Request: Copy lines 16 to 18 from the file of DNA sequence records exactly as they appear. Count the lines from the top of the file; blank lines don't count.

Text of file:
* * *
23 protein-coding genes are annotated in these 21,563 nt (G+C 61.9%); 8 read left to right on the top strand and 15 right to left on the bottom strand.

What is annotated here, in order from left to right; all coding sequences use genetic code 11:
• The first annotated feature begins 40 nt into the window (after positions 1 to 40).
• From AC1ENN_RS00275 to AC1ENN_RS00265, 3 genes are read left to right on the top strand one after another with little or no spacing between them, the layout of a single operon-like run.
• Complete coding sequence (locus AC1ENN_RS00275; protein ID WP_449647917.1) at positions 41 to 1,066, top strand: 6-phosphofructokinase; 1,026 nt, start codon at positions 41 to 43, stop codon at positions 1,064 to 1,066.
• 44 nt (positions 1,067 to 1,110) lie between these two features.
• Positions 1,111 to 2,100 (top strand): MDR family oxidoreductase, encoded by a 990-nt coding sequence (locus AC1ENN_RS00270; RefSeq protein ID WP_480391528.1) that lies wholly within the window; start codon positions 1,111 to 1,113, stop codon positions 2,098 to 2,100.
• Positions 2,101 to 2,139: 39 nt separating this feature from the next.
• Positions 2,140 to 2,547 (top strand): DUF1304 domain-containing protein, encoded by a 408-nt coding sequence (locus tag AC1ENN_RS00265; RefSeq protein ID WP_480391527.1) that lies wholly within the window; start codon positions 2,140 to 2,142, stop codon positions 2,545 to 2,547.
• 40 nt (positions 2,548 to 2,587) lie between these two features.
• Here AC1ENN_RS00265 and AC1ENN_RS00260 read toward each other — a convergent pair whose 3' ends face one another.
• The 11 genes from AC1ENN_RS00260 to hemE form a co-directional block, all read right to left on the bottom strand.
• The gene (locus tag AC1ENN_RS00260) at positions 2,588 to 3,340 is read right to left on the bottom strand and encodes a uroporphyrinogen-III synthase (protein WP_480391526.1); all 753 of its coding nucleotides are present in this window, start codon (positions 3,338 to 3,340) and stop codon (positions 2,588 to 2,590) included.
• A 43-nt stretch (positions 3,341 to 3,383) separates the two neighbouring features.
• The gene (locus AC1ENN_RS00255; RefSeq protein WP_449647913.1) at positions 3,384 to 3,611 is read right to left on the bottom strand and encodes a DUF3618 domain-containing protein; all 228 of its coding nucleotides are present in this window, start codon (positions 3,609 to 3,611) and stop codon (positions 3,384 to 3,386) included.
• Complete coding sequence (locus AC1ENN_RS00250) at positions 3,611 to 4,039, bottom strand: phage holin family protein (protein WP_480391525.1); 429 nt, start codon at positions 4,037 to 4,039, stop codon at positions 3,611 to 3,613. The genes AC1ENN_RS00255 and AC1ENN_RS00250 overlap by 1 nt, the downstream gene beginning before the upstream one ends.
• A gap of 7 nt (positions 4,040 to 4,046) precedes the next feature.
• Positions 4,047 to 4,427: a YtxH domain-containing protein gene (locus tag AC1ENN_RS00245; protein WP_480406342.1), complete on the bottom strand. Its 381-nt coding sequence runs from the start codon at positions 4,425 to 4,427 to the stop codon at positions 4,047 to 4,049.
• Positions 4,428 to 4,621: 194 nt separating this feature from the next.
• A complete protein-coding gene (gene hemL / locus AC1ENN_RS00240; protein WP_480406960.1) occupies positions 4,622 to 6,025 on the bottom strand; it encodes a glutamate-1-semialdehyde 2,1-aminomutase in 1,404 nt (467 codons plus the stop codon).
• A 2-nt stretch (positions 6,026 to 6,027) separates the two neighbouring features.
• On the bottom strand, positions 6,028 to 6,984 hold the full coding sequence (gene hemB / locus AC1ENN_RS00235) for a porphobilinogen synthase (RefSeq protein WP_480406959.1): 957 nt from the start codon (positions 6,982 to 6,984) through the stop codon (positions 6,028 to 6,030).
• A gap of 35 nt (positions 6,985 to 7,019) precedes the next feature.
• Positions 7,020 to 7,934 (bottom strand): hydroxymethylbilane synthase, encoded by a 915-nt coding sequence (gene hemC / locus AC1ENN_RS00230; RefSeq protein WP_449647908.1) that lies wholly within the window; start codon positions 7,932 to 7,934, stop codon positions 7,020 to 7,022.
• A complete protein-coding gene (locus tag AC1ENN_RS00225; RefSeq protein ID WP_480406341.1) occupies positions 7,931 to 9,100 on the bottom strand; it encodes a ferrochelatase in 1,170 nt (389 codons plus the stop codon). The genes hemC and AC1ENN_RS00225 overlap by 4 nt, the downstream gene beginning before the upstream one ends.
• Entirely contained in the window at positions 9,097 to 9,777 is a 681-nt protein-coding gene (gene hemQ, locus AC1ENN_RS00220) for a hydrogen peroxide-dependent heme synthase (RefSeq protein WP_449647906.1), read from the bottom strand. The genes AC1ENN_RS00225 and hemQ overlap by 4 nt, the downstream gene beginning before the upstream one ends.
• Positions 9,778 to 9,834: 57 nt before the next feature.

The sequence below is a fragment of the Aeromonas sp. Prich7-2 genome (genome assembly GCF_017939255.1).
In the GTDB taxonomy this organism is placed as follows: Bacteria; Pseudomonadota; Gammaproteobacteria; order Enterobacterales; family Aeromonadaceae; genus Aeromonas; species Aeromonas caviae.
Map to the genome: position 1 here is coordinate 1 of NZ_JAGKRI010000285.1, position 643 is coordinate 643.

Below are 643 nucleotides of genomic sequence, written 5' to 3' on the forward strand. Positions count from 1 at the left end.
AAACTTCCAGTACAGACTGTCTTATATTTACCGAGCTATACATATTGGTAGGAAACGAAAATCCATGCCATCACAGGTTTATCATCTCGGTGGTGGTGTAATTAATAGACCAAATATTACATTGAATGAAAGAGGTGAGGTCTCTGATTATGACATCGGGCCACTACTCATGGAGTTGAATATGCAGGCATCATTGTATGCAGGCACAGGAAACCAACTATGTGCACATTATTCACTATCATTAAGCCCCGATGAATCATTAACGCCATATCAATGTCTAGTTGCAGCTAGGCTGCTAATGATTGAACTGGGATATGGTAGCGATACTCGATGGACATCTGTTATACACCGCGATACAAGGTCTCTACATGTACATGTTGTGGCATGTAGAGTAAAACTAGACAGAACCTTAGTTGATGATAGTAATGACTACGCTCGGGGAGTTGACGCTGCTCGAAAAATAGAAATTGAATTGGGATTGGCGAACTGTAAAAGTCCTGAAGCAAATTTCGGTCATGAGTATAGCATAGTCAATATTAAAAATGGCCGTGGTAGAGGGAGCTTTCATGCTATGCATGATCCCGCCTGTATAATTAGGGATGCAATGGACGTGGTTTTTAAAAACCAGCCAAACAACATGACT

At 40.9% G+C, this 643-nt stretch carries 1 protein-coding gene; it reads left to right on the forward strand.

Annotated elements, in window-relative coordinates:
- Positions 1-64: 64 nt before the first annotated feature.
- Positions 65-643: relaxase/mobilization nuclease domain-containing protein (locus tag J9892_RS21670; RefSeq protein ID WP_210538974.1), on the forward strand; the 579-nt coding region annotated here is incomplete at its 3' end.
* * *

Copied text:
• Complete coding sequence (locus AC1ENN_RS00250) at positions 3,611 to 4,039, bottom strand: phage holin family protein (protein WP_480391525.1); 429 nt, start codon at positions 4,037 to 4,039, stop codon at positions 3,611 to 3,613. The genes AC1ENN_RS00255 and AC1ENN_RS00250 overlap by 1 nt, the downstream gene beginning before the upstream one ends.
• A gap of 7 nt (positions 4,040 to 4,046) precedes the next feature.
• Positions 4,047 to 4,427: a YtxH domain-containing protein gene (locus tag AC1ENN_RS00245; protein WP_480406342.1), complete on the bottom strand. Its 381-nt coding sequence runs from the start codon at positions 4,425 to 4,427 to the stop codon at positions 4,047 to 4,049.